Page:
One of the first books printed in Italy is St. Augustine’s De civitate dei (ISTC ia01230000). It was printed at the Benedictine monastery of Subiaco on 12 June 1467 by Conrad Sweynheym and Arnold Pannartz. A recent reference request took me to our copy of the Subiaco De civitate dei. As was traditional, the printers left space in the type-set page for the addition of hand decoration and painted letters. The style of painting often tells you were the book ended up after it left the printing press and hopefully who its first owner was. The Morgan’s De civitate dei left Subiaco and crossed the Alps to Salzburg, where the artist Ulrich Schreier decorated the book for Bernhard von Kraiburg (1412–1477), Bishop of Chiemsee (Bavaria). (Figs. 1 and 2) Schreier was very successful illuminator and bookbinder who worked for wealthy patrons in Salzburg, Vienna, and Bratislava on both manuscripts and printed books. He is practically unique in the history of art for producing bookbindings and illumination and for being so well documented—a rare occurrence for a late-medieval artisan—even matriculating at the University of Vienna in April 1450. Some of his most exquisite works were produced for the Archbishop of Salzburg, Bernhard von Rohr (1421–1487) in the 1460s and 70s. Schreier’s workshop excelled at the cut-leather technique of binding decoration, which, as the name implies, involves very shallow cuts into the leather surface to create a pattern. This allowed Schreier’s bindings for his patrons to be artistic creations in their own right with the owner’s coat-of-arms or motto or a unique image cut into the cover.
For the De civitate dei (PML 240) Schreier decorated the initial I with the coats-of-arms of the dioceses of Salzburg and Chiemsee, Bernhard’s devise “ONOVS” (the meaning of which is unknown), and the Kraiburg family arms. (Fig. 3) Bernhard von Kraiburg had a remarkable library for the time, with approximately 100 manuscripts and printed books, many of which were illuminated with his personal armorials or had decorated bindings. Unknown until now, the recognition of the Schreier volume at the Morgan brings the total to five books that he made for Kraiburg: Munich, Bayerische Staatsbibliothek, 2 Inc.s.a. 29a and 2 Inc.s.a. 970a, Salzburg, Erzabtei St. Peter, Cod. b XI 4, and Salzburg, Universitätsbibliothek, W III 24. The volume at St. Peter’s in Salzburg is the only manuscript in the group—the others are all incunabula—and De civitate dei is the only printed book in the group that was not printed in Strasbourg by Johann Mentelin.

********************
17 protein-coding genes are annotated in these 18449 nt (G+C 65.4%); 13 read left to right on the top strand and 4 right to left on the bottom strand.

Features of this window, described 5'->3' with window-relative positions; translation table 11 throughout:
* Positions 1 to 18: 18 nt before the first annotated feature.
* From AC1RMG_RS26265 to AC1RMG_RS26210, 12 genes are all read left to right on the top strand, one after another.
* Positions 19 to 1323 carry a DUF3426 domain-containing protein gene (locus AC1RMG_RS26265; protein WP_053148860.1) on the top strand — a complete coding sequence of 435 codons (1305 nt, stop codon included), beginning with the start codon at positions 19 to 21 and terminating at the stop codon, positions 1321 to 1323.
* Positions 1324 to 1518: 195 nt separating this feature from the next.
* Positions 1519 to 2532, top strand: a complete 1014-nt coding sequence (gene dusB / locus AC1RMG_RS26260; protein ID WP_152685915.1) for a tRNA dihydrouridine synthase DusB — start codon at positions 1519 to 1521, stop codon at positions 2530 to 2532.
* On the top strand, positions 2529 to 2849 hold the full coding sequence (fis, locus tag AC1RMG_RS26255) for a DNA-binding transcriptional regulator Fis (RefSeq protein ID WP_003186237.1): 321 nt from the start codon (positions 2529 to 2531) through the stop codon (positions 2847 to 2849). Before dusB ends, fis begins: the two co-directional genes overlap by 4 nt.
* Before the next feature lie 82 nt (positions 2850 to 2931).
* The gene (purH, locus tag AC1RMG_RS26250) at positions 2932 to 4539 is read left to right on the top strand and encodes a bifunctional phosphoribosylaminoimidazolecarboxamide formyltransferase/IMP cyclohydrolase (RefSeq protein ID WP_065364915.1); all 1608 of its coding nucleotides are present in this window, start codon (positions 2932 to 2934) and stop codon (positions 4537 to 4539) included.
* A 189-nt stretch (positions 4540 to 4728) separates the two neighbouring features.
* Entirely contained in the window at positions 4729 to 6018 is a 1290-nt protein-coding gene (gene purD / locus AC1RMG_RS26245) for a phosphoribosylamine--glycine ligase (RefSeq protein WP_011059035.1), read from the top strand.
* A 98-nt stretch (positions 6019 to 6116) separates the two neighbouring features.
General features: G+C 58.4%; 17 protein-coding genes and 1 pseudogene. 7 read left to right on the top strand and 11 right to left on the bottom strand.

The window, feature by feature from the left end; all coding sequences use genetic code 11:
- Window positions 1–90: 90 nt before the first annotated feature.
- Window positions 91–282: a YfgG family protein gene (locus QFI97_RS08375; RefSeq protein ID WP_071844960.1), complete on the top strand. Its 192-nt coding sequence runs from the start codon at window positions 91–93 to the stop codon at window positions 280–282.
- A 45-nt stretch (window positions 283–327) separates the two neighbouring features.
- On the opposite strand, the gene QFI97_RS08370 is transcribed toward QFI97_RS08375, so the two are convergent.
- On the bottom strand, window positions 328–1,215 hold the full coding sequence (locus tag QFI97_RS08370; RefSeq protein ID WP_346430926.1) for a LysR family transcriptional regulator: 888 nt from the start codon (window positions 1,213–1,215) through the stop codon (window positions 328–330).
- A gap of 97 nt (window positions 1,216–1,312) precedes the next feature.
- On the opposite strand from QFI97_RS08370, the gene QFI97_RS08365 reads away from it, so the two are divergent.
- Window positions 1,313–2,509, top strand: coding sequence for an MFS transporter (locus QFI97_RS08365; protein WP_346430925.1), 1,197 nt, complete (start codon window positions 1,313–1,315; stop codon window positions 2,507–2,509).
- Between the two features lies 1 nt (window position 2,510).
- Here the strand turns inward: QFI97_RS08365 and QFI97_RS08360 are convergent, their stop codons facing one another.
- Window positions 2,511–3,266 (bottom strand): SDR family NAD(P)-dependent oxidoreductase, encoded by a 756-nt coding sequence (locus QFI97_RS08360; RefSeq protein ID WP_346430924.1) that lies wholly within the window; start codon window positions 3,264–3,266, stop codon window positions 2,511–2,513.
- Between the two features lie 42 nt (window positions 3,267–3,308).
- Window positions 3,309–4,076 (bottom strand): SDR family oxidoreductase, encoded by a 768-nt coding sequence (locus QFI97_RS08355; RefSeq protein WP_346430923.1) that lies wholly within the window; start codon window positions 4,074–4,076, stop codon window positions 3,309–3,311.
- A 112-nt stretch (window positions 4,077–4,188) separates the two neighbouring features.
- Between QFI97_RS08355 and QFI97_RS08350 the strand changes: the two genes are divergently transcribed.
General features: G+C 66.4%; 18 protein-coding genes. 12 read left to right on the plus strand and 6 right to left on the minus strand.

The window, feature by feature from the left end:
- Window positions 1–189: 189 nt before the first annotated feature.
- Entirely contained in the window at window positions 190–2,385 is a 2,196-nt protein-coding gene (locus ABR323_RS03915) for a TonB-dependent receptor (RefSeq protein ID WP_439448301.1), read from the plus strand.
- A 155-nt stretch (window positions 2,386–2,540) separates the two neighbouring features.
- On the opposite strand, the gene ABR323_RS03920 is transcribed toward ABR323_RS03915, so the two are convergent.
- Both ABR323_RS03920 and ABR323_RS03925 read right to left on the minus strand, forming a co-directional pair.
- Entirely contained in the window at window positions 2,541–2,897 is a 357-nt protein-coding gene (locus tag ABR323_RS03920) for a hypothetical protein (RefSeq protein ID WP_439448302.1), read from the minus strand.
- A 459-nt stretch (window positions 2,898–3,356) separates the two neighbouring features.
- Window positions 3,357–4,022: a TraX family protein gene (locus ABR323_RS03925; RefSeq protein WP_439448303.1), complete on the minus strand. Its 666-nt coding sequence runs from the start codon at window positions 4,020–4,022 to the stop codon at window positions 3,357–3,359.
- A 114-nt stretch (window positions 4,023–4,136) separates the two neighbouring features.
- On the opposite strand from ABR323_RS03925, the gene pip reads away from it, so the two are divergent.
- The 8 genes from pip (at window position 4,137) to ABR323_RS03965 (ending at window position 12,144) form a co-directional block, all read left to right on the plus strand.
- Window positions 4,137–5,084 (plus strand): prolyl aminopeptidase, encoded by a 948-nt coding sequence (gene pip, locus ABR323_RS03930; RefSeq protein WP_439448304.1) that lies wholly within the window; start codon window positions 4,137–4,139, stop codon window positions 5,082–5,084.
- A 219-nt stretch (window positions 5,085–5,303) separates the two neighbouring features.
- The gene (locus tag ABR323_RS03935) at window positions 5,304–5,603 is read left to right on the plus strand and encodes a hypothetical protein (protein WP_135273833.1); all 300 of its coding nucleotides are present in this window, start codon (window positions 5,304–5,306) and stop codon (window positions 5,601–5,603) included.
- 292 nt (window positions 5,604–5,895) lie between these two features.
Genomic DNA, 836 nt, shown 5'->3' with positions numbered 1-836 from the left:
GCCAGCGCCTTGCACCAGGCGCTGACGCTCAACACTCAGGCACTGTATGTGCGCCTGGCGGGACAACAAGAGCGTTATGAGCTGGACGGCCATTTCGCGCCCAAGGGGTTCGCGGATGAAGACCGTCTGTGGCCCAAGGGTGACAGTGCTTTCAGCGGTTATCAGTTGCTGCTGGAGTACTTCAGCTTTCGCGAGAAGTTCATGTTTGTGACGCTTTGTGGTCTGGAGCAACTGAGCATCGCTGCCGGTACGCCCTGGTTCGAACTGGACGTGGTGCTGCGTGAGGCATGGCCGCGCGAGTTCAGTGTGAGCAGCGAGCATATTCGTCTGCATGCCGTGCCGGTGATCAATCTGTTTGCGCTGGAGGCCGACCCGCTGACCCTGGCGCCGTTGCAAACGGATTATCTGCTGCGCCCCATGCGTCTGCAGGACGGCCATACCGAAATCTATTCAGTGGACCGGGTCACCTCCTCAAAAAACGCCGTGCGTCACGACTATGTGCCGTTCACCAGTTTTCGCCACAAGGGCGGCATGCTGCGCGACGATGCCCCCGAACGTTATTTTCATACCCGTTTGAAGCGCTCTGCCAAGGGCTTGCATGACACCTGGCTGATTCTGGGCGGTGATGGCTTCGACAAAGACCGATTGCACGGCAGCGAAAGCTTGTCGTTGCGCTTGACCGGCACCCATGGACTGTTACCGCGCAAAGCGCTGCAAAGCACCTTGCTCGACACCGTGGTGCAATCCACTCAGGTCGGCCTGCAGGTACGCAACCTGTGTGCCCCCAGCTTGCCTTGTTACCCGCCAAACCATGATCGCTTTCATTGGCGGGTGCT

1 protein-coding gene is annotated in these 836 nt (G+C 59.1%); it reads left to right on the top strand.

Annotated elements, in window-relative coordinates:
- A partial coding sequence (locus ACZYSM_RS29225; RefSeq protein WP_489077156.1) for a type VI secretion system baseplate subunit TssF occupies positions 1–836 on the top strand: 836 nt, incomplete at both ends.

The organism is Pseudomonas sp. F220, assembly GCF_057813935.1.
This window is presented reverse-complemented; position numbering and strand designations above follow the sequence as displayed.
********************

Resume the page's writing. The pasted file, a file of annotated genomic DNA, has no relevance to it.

While Schreier painted the major initials and border designs, he worked with assistants who produced the less elaborate decorative features throughout the remainder of the book. At the start of each book in De civitate dei Schreier’s workshop added red and blue decorative initials, flourished with filigree penwork decoration. (Figs. 4 and 5) The integration of profile faces into the filigree was not unusual for medieval book decoration, but in the late 15th century it was a stylistic trait most commonly associated with the region around Salzburg. Schuller-Juckes has identified this filigree artist as Flourisher B, who worked with Schreier in Salzburg from the late 1460s into the 1470s, and whose faces generally have protruding, down-turned eyes and frequently a broken nose (compare with Salzburg, UB, W III 155). The faces do not show the comic-grotesqueness of works by this artist from the mid-1470s, so the work was probably completed around 1470.
Bernhard von Kraiburg’s copy of De civitate dei printed in Subiaco in 1467 is the earliest known incunable to enter the bishop’s library. It forms a small group of books that were illuminated for the bishop by the best book artist in Salzburg, Ulrich Schreier. The text was a cornerstone of medieval religious literature written by one of the most influential of Christian authors; it was printed at a very important mother-house of the Benedictine order and one that was closely affiliated with the Austrian Melk Reform movement. Purchased by Kraiburg and decorated in Salzburg, this volume represents the perfect interaction of early printed book, patron, and artist. To ensure their initial success, early presses marketed their materials to church patrons—patrons with money and need of books—and book artists were busy keeping up with production. Ulrich Schreier’s career sits right at this period of increased activity where such an illuminator and bookbinder would have been in high demand.
For further reading, see Michaela Schuller-Juckes, Ulrich Schreier und seine Werkstatt. Buchmalerei und Einbandkunst in Salzburg, Wien und Bratislava im späten Mittelalter (diss. Univ. Wien, 2009), with references to all earlier literature. Available online (as of 12 January 2016).